Why It's Good for Facebook That Some People Leave It

Facebook isn't without its faults. It's stumbled a few times on its growth path, and it doesn't always make life easy for its users. But it's evolving, and that's exactly what will shore up its future.

As Facebook shares tumbled following its IPO last year, its detractors rubbed their hands in glee. This was the beginning of the end! Privacy issues would kill the social network, and people were leaving it 'in droves'! A Pew study out in February this year shows that the Facebook activity of most users will 'remain flat' in 2013. All exciting stuff for the Facebook cynic: cue lots of gags about Facebook not 'liking' this news.

The user figures, though, tell us a completely different story. (Note: I'm not talking about stock value here - I'll leave that to the financial analysts.) More than one billion people use Facebook across the world. And these figures are still growing. Users from emerging markets like Brazil and Russia are still rising (according to Social Bakers, Facebook added five million new users from Brazil in the last three months) and Facebook recognises the huge potential for growth in Asia.

So why is there such a discrepancy here between those who love Facebook and those who leave it?

People are naturally resistant to change. When Facebook introduced Timeline last year there was an outcry. More than one journalist heralded the mass exodus of users. But still the network grew. Last year saw a spate of (apparently un-ironic) posts and articles by people declaring publicly that they'd been driven to leave over privacy concerns. Still it grew. A vociferous minority of users still seem horrified that Facebook is a commercial entity and is funded primarily by advertising in news feeds. A few people leave, and more join.

Communities and social networks of any kind have a natural lifecycle of users. People get bored, find fault, move on. Some will miss it, and come back. And there's always a group of early adopters who'll move away from anything that's gained mass popularity, and on to the next big thing.

That's all quite healthy. Any thriving community needs turnover of users. It needs to adapt and change and add more features if it is to attract new people and stay relevant. That will inevitably lead to some of the early adopters leaving the community.

Peter Cohan talks about the concept of the 'value cycle': how a product creates, captures and renews value to users. I'm particularly interested in the 'value renewal' part of this cycle with regards to Facebook - how Facebook can respond and adapt to changing customer needs and market conditions.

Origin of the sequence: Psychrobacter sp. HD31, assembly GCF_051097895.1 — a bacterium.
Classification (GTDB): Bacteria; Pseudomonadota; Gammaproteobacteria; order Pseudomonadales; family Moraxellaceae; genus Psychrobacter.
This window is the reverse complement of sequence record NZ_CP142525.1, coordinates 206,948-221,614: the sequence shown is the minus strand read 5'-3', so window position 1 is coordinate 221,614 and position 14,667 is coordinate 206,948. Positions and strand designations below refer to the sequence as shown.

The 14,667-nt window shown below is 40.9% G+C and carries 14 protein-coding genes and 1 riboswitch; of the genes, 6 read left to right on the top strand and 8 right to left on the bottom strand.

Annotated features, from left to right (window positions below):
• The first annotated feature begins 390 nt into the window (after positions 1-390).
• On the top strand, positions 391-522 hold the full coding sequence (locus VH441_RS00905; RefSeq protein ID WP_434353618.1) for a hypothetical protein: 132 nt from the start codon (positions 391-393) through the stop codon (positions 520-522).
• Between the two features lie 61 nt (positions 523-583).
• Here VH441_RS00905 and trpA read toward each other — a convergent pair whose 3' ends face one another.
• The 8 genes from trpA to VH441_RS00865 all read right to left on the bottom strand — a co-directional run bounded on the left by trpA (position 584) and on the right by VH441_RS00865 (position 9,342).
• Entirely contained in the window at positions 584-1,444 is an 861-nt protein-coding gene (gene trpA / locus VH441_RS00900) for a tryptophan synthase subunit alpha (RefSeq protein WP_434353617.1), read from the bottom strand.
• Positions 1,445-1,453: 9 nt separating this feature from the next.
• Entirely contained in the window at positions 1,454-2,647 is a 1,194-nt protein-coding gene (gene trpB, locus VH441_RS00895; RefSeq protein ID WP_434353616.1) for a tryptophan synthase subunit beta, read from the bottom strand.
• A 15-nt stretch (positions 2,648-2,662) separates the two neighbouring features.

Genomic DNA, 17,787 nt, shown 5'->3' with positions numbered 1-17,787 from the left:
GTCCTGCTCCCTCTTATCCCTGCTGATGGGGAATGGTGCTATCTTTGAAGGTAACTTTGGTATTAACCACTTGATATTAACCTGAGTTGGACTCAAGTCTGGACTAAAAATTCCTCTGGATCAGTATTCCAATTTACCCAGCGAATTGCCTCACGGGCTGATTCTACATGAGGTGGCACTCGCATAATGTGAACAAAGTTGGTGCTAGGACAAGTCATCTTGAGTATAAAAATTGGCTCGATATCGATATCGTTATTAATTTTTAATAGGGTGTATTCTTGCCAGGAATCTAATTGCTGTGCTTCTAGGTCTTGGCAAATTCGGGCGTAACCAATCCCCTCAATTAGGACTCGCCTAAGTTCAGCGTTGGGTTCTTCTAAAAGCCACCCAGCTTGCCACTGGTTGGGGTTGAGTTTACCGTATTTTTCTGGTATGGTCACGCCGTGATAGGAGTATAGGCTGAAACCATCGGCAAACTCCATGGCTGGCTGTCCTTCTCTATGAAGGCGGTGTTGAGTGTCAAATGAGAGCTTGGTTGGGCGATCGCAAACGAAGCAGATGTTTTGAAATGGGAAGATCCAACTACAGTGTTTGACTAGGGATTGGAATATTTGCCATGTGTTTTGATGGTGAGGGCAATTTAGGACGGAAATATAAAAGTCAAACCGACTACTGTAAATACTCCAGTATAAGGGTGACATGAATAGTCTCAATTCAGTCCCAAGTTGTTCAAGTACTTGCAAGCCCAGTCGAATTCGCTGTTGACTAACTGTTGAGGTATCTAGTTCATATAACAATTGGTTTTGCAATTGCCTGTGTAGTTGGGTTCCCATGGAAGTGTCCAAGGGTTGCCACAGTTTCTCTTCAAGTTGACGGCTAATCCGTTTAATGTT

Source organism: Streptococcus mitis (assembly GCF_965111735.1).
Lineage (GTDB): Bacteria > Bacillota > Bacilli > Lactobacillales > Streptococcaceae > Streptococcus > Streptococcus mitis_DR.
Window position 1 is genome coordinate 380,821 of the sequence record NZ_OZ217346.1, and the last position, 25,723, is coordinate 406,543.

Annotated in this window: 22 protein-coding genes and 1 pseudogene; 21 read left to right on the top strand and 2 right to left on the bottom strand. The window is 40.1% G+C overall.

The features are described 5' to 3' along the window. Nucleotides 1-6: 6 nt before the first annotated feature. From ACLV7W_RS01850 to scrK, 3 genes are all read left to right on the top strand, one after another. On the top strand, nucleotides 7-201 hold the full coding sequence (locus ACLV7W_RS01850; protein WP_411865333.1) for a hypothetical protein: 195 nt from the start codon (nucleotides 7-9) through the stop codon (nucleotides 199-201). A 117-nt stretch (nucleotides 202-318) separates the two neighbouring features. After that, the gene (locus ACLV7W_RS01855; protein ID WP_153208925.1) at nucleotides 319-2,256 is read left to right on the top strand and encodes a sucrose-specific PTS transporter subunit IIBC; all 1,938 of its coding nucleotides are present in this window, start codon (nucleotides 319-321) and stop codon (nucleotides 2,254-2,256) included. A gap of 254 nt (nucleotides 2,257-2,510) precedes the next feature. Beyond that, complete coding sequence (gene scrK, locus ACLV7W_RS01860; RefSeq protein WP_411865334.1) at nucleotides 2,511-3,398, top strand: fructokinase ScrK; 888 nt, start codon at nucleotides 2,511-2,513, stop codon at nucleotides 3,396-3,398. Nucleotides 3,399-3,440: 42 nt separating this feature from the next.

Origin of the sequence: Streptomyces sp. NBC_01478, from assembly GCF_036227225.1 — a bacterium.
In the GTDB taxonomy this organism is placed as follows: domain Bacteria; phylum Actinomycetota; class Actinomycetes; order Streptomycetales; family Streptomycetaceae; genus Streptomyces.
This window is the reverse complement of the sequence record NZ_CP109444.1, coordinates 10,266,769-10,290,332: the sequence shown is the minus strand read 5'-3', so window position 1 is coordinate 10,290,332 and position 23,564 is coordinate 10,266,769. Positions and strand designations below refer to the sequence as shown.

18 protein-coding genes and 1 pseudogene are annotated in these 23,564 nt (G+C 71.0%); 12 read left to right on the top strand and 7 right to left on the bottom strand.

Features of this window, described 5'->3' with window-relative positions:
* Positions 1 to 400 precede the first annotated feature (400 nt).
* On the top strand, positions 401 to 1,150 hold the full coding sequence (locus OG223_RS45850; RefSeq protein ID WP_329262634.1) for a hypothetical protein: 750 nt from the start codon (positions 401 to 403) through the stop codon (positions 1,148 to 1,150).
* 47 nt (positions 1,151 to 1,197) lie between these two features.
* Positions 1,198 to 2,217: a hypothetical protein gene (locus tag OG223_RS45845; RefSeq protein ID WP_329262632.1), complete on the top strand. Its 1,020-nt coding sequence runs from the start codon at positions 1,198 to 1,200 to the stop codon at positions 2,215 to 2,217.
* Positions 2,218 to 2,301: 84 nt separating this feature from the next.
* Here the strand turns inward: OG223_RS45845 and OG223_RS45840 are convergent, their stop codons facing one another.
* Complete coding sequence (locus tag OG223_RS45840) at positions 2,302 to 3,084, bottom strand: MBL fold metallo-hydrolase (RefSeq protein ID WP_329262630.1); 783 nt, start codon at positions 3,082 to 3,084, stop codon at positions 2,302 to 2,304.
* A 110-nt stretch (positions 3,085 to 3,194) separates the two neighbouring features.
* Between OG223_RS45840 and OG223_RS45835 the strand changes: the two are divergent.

The value we find in Facebook comes from two things. Firstly, from Facebook itself, its features and functions. We invest a huge amount of time and effort in it. It's a repository for the memories of almost every major event in our lives: photos, births, deaths, holidays, contact information, history. And it records the minutiae of our daily lives. If you're a regular Facebook user, it's pretty hard to move all that on to another network.

And Facebook is adapting to the changing behaviour of its users. Of Facebook's one billion users, 60 per cent access it via a mobile phone, and 70 per cent use Facebook daily. In September 2012, Zuckerberg publicly declared Facebook a mobile company, saying that in the long-term, its revenues will mostly come from mobile. Facebook is thinking long-term, and changing to adapt to market conditions.

The second place we find value is from the communities created within Facebook. (Old hands in the social media world will tell you that Facebook isn't itself a community - it's a network that houses a number of different 'communities' within it.) We use Facebook to connect with and talk to friends, companies, charities and celebrities; to share information and content; and to promote, share and support causes.

True, Facebook isn't without its faults. It's stumbled a few times on its growth path, and it doesn't always make life easy for its users. But it's evolving, and that's exactly what will shore up its future.

It's worth considering that the people who herald the death of a network or community may be exactly those who should be leaving, to allow the network to grow with a new generation of users.


What's Hot